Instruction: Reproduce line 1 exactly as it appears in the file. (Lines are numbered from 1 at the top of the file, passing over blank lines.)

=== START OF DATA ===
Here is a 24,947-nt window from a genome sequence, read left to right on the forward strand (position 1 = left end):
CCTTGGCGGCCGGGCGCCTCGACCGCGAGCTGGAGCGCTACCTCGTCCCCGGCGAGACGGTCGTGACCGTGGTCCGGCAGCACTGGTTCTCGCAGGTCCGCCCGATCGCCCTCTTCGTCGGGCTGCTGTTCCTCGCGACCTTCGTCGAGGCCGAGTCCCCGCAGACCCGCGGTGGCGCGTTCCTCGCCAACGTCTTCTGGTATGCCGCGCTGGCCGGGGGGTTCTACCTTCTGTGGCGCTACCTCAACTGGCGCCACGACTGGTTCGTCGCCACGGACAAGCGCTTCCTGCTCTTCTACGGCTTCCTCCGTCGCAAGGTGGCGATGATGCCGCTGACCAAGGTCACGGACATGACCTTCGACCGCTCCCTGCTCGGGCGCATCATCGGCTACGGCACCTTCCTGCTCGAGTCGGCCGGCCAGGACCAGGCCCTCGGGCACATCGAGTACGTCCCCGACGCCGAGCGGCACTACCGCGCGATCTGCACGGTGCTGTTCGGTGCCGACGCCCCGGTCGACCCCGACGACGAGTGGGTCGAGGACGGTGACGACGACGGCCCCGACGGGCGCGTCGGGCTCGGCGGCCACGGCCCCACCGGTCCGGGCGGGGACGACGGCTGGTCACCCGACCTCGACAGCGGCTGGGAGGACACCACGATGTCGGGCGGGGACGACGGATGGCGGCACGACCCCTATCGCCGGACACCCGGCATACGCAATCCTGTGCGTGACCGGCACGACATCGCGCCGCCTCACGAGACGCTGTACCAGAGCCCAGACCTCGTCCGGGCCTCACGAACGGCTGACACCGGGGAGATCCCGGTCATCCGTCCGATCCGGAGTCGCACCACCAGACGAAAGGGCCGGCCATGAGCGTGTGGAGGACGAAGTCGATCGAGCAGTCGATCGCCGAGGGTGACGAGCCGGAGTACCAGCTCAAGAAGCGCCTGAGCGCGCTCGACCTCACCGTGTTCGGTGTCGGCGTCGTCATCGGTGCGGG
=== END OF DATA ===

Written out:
Here is a 24,947-nt window from a genome sequence, read left to right on the forward strand (position 1 = left end):